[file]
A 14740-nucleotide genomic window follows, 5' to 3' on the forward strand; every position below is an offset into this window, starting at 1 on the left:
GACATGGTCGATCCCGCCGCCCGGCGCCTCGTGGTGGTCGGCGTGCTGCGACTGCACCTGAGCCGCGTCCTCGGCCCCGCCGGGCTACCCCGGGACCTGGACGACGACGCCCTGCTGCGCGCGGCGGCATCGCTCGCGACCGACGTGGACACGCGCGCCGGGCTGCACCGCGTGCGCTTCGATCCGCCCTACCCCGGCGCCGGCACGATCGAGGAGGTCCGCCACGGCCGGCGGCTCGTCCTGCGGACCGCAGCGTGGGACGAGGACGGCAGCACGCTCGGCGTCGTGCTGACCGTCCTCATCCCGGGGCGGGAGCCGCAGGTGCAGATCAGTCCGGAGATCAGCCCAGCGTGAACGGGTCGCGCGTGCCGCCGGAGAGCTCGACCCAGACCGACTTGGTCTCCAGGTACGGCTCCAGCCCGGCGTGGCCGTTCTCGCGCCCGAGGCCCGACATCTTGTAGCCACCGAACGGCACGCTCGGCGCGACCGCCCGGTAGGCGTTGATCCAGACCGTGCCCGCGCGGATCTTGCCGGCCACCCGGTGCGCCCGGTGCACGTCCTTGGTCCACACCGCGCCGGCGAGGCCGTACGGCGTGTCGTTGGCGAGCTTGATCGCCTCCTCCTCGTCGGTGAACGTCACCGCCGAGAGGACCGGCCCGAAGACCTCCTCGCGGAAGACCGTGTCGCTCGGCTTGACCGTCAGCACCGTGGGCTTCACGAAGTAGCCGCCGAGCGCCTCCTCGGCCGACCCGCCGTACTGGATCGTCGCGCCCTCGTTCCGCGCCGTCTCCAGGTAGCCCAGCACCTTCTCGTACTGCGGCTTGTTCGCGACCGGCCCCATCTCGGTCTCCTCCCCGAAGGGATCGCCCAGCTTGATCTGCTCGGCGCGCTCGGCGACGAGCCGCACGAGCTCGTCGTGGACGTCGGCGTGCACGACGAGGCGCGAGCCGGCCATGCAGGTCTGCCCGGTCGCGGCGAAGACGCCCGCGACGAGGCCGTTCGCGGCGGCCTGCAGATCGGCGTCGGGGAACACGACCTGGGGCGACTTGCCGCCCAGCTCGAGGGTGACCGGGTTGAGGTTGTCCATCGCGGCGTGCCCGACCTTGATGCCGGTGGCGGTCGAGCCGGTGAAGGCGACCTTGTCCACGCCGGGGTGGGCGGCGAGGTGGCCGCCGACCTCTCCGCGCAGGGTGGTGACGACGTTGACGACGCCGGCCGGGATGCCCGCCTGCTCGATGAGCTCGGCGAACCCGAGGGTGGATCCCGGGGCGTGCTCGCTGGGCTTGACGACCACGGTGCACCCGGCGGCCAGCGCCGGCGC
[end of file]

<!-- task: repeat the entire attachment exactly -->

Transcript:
A 14740-nucleotide genomic window follows, 5' to 3' on the forward strand; every position below is an offset into this window, starting at 1 on the left:
GACATGGTCGATCCCGCCGCCCGGCGCCTCGTGGTGGTCGGCGTGCTGCGACTGCACCTGAGCCGCGTCCTCGGCCCCGCCGGGCTACCCCGGGACCTGGACGACGACGCCCTGCTGCGCGCGGCGGCATCGCTCGCGACCGACGTGGACACGCGCGCCGGGCTGCACCGCGTGCGCTTCGATCCGCCCTACCCCGGCGCCGGCACGATCGAGGAGGTCCGCCACGGCCGGCGGCTCGTCCTGCGGACCGCAGCGTGGGACGAGGACGGCAGCACGCTCGGCGTCGTGCTGACCGTCCTCATCCCGGGGCGGGAGCCGCAGGTGCAGATCAGTCCGGAGATCAGCCCAGCGTGAACGGGTCGCGCGTGCCGCCGGAGAGCTCGACCCAGACCGACTTGGTCTCCAGGTACGGCTCCAGCCCGGCGTGGCCGTTCTCGCGCCCGAGGCCCGACATCTTGTAGCCACCGAACGGCACGCTCGGCGCGACCGCCCGGTAGGCGTTGATCCAGACCGTGCCCGCGCGGATCTTGCCGGCCACCCGGTGCGCCCGGTGCACGTCCTTGGTCCACACCGCGCCGGCGAGGCCGTACGGCGTGTCGTTGGCGAGCTTGATCGCCTCCTCCTCGTCGGTGAACGTCACCGCCGAGAGGACCGGCCCGAAGACCTCCTCGCGGAAGACCGTGTCGCTCGGCTTGACCGTCAGCACCGTGGGCTTCACGAAGTAGCCGCCGAGCGCCTCCTCGGCCGACCCGCCGTACTGGATCGTCGCGCCCTCGTTCCGCGCCGTCTCCAGGTAGCCCAGCACCTTCTCGTACTGCGGCTTGTTCGCGACCGGCCCCATCTCGGTCTCCTCCCCGAAGGGATCGCCCAGCTTGATCTGCTCGGCGCGCTCGGCGACGAGCCGCACGAGCTCGTCGTGGACGTCGGCGTGCACGACGAGGCGCGAGCCGGCCATGCAGGTCTGCCCGGTCGCGGCGAAGACGCCCGCGACGAGGCCGTTCGCGGCGGCCTGCAGATCGGCGTCGGGGAACACGACCTGGGGCGACTTGCCGCCCAGCTCGAGGGTGACCGGGTTGAGGTTGTCCATCGCGGCGTGCCCGACCTTGATGCCGGTGGCGGTCGAGCCGGTGAAGGCGACCTTGTCCACGCCGGGGTGGGCGGCGAGGTGGCCGCCGACCTCTCCGCGCAGGGTGGTGACGACGTTGACGACGCCGGCCGGGATGCCCGCCTGCTCGATGAGCTCGGCGAACCCGAGGGTGGATCCCGGGGCGTGCTCGCTGGGCTTGACGACCACGGTGCACCCGGCGGCCAGCGCCGGCGC